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Black holes formed at the centers of galaxies in our young universe, and over the next 13 billion years or so accreted enormous amounts of matter from the surrounding galaxy. Presently, a black hole and its host galaxy have grown in mass by factors of a million or more, possibly in lockstep. Dr. Urry will discuss alternative descriptions of a black hole, explain how recent multi-wavelength surveys have allowed us to take a census of black hole growth, and present the big picture: What the evolution of the universe over the last 13 billion years would look like based on computer simulations and future prospects for observing black hole growth.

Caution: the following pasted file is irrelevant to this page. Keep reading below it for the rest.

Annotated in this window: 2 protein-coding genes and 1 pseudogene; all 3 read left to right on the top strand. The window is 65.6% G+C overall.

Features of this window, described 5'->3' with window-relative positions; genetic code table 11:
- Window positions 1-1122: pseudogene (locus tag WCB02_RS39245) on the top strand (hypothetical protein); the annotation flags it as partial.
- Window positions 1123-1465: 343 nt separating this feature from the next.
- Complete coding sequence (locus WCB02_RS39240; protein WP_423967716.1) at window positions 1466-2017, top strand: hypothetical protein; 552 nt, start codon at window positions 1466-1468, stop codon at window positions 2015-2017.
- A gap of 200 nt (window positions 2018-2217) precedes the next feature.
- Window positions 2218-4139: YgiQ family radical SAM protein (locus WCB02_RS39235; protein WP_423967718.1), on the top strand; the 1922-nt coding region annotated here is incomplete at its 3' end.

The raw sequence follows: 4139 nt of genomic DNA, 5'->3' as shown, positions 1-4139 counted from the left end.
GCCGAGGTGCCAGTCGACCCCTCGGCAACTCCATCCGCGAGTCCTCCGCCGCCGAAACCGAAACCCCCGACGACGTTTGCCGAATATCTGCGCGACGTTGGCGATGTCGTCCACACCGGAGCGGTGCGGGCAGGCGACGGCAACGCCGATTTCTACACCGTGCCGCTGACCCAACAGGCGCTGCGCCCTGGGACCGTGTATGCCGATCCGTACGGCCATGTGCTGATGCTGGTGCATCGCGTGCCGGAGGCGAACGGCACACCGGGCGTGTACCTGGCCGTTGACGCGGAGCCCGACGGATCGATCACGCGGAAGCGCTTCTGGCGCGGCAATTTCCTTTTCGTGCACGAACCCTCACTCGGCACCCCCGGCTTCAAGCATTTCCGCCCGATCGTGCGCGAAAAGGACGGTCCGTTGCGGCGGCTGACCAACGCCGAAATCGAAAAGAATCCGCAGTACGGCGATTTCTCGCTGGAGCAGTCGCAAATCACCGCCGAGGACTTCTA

Meg Urry is the President of the American Astronomical Society, Director of the Yale Center for Astronomy and Astrophysics, and the Israel Munson Professor of Physics and Astronomy, Yale University.